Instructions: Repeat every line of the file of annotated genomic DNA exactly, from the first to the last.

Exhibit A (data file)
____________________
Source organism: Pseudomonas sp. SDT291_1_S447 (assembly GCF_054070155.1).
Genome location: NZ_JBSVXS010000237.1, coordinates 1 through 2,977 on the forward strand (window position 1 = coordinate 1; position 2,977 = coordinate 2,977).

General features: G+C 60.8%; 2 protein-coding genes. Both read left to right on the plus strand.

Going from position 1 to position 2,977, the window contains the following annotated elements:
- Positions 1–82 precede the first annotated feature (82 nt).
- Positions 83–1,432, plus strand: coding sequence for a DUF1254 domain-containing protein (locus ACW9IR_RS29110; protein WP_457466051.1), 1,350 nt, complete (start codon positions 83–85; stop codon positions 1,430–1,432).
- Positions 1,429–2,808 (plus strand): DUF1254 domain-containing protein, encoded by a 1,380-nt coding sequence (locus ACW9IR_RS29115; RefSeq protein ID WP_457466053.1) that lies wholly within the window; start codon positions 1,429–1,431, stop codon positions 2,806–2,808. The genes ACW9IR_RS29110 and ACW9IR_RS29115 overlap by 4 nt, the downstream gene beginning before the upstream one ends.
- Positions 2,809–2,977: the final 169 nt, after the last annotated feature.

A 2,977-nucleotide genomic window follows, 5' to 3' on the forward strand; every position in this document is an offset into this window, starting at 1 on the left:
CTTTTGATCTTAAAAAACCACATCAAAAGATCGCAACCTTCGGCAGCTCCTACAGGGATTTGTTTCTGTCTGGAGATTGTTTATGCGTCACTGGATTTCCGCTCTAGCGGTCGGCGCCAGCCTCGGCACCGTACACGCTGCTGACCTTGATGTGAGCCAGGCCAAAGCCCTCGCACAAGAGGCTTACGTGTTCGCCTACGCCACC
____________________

Source organism: Pseudomonas sp. SDT291_1_S447 (assembly GCF_054070155.1).
Genome location: NZ_JBSVXS010000237.1, coordinates 1 through 2,977 on the forward strand (window position 1 = coordinate 1; position 2,977 = coordinate 2,977).

General features: G+C 60.8%; 2 protein-coding genes. Both read left to right on the plus strand.

Going from position 1 to position 2,977, the window contains the following annotated elements:
- Positions 1–82 precede the first annotated feature (82 nt).
- Positions 83–1,432, plus strand: coding sequence for a DUF1254 domain-containing protein (locus ACW9IR_RS29110; protein WP_457466051.1), 1,350 nt, complete (start codon positions 83–85; stop codon positions 1,430–1,432).
- Positions 1,429–2,808 (plus strand): DUF1254 domain-containing protein, encoded by a 1,380-nt coding sequence (locus ACW9IR_RS29115; RefSeq protein ID WP_457466053.1) that lies wholly within the window; start codon positions 1,429–1,431, stop codon positions 2,806–2,808. The genes ACW9IR_RS29110 and ACW9IR_RS29115 overlap by 4 nt, the downstream gene beginning before the upstream one ends.
- Positions 2,809–2,977: the final 169 nt, after the last annotated feature.

A 2,977-nucleotide genomic window follows, 5' to 3' on the forward strand; every position in this document is an offset into this window, starting at 1 on the left:
CTTTTGATCTTAAAAAACCACATCAAAAGATCGCAACCTTCGGCAGCTCCTACAGGGATTTGTTTCTGTCTGGAGATTGTTTATGCGTCACTGGATTTCCGCTCTAGCGGTCGGCGCCAGCCTCGGCACCGTACACGCTGCTGACCTTGATGTGAGCCAGGCCAAAGCCCTCGCACAAGAGGCTTACGTGTTCGCCTACGCCACC